You'd be surprised at the amount of people that go "Oh, I've heard of that! Never had a chance to play though."
Many either just don't "get" role playing, or feel overwhelmed by the rules (DnD 3.5 can be rather daunting to the new player, 5.0 made it a lot
Or, they are just so used to electronic media (Movies, TV, Video Games) that they've forgotten how to "play" without all that and only use their
I can remember my parents in the 70's and 80's playing cards or Dominos on the weekends, music playing on the stereo, and then board games with me and
my little sister. In today's world, most people have their noses stuck in the TV, computer, tablet or their smart phone.
One way you could try and get people you know interested in playing something with you, is have a get together like a BBQ, or a small party, and have
something set up to play and see who likes it and who doesn't. The key is to find something simple, and already drawn up (let's face it: spending 2
or 3 hours having to roll up a character in a game you've never played before won't be a good seller), emphasize the role playing more than the rules
and having to crunch numbers.
Here's a short YouTube video this guy did of a recording of one of their gaming sessions. You can hear the fun they are having just role playing:
My group is made up of friends, family and some co-workers. While we enjoy playing the game, it's also mostly just fun to get together have dinner
together and joke around.
There was one campaign that I was DM'ing that they had me literally gasping for breath because I was laughing so hard. Two of the players who were
playing Rogues were trying to get through a door but it was magically sealed, and they had no way to tell that. They tried all sorts of things to get
through the door. Finally one of them said they were going to "Appraise" the door. I was puzzled, but went, uh, okay, roll for that. He rolled a 1, a
fumble, and he shouted out "OMG! This door is worth BILLIONS of gold pieces!!!!"
I started to laugh, when his buddy also rolled to Appraise, and he ALSO rolled a 1. They then started acting out about how "precious" this door was.
They even tried to get the rest of the party to go back to the door, because obviously how valuable the door was!
But if you figure out something you could do with some friends you have a get together with, something simple and easy to do for them and you, you
just might hook them into doing RPGs, and they'll want to do more.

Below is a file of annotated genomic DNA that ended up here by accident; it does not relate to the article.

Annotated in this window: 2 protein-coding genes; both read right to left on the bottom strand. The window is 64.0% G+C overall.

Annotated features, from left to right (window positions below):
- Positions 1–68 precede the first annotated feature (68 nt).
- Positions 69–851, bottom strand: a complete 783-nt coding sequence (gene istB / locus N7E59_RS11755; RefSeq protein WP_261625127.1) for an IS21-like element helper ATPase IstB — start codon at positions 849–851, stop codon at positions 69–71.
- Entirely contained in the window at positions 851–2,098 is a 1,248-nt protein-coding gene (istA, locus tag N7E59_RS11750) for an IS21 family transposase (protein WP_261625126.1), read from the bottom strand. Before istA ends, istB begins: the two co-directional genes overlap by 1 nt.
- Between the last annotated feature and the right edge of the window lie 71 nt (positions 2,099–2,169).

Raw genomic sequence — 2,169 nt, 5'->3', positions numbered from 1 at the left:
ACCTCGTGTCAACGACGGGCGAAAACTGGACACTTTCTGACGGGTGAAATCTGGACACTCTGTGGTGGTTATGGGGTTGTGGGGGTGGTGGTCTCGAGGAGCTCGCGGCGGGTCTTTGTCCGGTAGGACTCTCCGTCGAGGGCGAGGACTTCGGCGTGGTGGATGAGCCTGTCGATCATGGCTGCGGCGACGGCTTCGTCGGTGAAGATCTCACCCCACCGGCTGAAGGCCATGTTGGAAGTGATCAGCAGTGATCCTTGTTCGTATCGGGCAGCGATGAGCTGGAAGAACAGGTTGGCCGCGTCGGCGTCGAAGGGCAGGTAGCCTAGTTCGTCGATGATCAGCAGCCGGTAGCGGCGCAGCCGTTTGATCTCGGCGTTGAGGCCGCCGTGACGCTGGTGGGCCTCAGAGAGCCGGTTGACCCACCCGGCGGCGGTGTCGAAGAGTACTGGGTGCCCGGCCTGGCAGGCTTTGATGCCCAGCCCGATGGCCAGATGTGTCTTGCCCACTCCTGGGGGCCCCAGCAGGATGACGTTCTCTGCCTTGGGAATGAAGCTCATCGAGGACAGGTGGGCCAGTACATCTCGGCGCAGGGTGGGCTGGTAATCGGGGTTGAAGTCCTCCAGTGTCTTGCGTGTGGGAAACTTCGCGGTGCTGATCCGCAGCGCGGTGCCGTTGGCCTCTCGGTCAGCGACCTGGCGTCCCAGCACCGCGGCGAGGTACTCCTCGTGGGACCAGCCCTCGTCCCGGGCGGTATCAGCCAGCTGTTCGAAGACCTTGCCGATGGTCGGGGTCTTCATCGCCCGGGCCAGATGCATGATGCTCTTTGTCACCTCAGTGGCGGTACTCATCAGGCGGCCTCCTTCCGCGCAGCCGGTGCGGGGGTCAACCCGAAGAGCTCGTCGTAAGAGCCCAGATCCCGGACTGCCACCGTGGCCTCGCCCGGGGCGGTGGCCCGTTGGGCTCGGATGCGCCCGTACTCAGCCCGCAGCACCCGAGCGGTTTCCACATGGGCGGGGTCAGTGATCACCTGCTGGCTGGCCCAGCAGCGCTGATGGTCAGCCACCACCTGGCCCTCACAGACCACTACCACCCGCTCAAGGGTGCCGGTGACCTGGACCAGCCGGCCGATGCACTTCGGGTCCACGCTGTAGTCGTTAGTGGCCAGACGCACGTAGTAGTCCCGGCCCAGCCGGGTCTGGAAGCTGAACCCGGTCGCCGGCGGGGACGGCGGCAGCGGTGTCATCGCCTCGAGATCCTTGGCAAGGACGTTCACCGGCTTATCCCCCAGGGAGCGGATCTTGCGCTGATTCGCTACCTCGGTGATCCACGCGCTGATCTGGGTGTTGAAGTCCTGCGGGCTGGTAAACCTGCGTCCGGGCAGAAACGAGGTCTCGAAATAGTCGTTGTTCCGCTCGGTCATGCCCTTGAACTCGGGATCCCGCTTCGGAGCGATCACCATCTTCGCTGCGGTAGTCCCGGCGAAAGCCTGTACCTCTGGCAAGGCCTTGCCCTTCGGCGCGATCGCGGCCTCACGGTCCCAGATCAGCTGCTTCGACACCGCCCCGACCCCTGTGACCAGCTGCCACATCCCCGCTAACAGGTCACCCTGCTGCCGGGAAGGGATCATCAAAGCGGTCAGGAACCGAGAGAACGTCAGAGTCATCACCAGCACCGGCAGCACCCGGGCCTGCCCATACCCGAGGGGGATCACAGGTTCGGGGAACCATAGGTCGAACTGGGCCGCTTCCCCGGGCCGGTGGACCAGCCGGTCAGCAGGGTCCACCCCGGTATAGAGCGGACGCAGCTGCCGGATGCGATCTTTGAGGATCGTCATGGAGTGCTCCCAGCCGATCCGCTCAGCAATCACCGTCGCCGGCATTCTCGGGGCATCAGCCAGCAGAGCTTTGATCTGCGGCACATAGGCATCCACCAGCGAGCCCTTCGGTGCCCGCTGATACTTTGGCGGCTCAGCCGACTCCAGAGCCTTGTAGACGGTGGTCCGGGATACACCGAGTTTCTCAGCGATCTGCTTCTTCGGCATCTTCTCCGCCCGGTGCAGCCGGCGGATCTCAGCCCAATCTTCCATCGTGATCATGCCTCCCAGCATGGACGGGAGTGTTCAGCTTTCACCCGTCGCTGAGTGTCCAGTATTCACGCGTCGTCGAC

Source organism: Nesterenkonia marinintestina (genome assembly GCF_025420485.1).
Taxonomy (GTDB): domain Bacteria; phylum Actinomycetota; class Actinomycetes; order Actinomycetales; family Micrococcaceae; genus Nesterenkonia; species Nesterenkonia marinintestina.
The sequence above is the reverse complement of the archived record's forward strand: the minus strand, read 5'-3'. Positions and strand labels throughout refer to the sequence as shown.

Here's one more video by the same guy above, this story here sounds so much like our little DnD group:
Oh, and just for giggles, here's a video of me and my youngest son, Josh, we were goofing off but it's pretty much how the role playing with our DnD
edit on 6/19/2018 by eriktheawful because: (no reason given)
I think it is great for kids it teaches them many lessons in life.
I think every tabletop roleplayer has many a tale where everyone falls about laughing it really is fun for free really.
I'm running a game next week for a bunch of folk who has never played gonna go easy on them I'm looking forward to it.
I recently found that channel funny as hell
edit on 19-6-2018 by testingtesting because: (no reason given)
Oh do I so much miss playing (A)D&D. Some of the best memories of my younger years were in those halcyon days of THACO, hit points, saving throws and
The problem is my crew from childhood has dispersed to the 4 winds, and the pressures and responsibilities of adulthood have encroached on leisure
Maybe when my daughters get a bit older I can enlist them in a game. All of my DM and player manuals are likely still back in my father's house, but
might be time to upgrade the publications from say the early 90's versions.
There was a shout-out to Roll 20, I guess I should do the same for Fantasy Grounds because we started on it four years ago and are using it now due to
the Covid lockdown and the fact that the DM has to drive an hour for us to meet up. As a result of dropping back to online versus around the table, an
old friend out in Arizona can join us gaming.